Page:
Cover image for Murder at the B-School
Murder at the B-School
Cruikshank, Jeffrey L.
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Publication Information:
New York : Mysterious Press, [2004]

Physical Description:
323 pages; 24 cm
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This riveting debut novel probes murder, pretension and conspiracy in the halls of Harvard Universitys famed graduate program.

Reviews 3

Booklist Review

Cruikshank's debut mystery novel is impressive. The protagonist is a Harvard Business School, soon-to-be-untenured assistant professor who is the descendant, many generations past, of the painter Vermeer--but without any aesthetic inclination of his ancestor. Assigned to help investigate the murder of one of his finance students, Wim Vermeer gets caught up in the lives of the rich and famous, is implicated in a second homicide, and, finally, tracks down the killer in a sleepy Puerto Rican village. The main scenery--eastern Massachusetts--rings true, as do the solemn caricatures of the afflicted and affluent MacInnes family. What remains to be a bit more fleshed out, pun intended, is the portrait of the female cop--and, indeed, all the other women in this whodunit. It's not hard to figure out the ending, but the story is engagingly entertaining. --Barbara Jacobs Copyright 2004 Booklist

Publisher's Weekly Review

Some fine description helps offset plot weaknesses in this competent first mystery from former Harvard Business School administrator and financial writer Cruikshank (The Greenspan Effect). When Eric MacInnes, a handsome, rich student at the business school, turns up dead in a whirlpool bath in a campus building, Dean Jim Bishop asks Wim Vermeer, a low-level finance professor headed nowhere, to keep the MacInnes family informed about the investigation. That the dean should select the rather lackluster Vermeer for such a sensitive task isn't particularly plausible. Nevertheless, Vermeer goes to the powerful MacInnes family, whose members are predictably hostile when he tries to placate them. Vermeer bumps into Capt. Barbara Brouillard, the Boston police detective assigned to the case, and they agree to work together, an arrangement that again feels forced. Before they've gotten too far, Eric's purported girlfriend, Jeannette Bartlett, jumps off a bridge and another murder follows. The relationship between Vermeer and Brouillard is feasible up to a point, but the leap it later makes leaves the reader behind. The entertaining picture of the world of academic finance and university politics gives the story a bit of an edge. Agent, Helen Rees. (Oct. 25) (c) Copyright PWxyz, LLC. All rights reserved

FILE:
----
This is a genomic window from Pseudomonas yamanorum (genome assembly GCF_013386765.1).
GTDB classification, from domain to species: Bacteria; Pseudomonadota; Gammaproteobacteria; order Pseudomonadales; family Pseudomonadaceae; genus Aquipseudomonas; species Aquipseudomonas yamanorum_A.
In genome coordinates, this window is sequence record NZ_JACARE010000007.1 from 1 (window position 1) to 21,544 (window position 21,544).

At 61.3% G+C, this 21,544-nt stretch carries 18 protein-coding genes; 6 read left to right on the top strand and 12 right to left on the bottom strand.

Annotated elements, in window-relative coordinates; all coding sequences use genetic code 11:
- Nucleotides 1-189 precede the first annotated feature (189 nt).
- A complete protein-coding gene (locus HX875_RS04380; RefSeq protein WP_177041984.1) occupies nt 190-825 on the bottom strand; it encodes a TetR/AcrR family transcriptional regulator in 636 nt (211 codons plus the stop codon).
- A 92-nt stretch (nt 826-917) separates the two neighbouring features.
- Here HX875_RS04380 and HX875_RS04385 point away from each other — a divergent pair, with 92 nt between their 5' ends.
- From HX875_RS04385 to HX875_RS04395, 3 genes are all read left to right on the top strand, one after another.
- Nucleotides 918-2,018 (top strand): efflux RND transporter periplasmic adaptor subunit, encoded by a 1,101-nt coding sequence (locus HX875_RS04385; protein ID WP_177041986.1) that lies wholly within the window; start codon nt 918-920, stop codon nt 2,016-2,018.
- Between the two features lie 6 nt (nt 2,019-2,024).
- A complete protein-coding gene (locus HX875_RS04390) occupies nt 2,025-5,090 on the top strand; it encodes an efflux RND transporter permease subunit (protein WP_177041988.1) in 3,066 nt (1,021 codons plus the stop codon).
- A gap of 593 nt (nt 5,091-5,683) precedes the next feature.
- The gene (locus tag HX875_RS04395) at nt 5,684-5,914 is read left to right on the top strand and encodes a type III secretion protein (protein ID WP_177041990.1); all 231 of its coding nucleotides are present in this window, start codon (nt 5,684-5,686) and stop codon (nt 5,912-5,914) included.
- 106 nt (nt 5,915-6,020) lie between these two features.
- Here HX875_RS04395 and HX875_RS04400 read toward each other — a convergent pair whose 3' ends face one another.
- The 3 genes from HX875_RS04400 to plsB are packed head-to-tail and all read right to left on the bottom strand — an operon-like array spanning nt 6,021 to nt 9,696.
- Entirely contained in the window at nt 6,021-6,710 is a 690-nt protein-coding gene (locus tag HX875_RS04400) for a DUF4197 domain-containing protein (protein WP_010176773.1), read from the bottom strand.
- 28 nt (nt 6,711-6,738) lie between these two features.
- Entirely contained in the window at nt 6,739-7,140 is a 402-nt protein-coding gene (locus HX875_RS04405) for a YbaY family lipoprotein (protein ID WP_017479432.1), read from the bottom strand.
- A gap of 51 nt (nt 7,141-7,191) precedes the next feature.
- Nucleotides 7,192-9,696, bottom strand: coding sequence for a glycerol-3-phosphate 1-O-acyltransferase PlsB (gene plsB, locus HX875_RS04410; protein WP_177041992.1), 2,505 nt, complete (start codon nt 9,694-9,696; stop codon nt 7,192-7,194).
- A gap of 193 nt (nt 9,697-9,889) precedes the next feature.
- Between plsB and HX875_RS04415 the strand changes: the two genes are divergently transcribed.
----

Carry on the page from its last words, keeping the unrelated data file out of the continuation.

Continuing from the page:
Library Journal Review

The Harvard Business School's head asks Professor Wim Vermeer to act as liaison between Harvard and the old-monied family of a charismatic but lonely student who drowned in a Jacuzzi. While apparently without enemies or friends, for that matter Eric MacInnes is a disturbing case for Vermeer, who becomes the prime suspect himself after another murder. With the help of police detective Barbara Brouillard, however, he uncovers the truth. Finely crafted prose, fully developed characters, and the distinctive atmosphere of Boston surrounds bode well for this new series. Cruikshank lives in Cambridge, MA. [See Mystery Prepub, LJ 6/1/04.] (c) Copyright 2010. Library Journals LLC, a wholly owned subsidiary of Media Source, Inc. No redistribution permitted.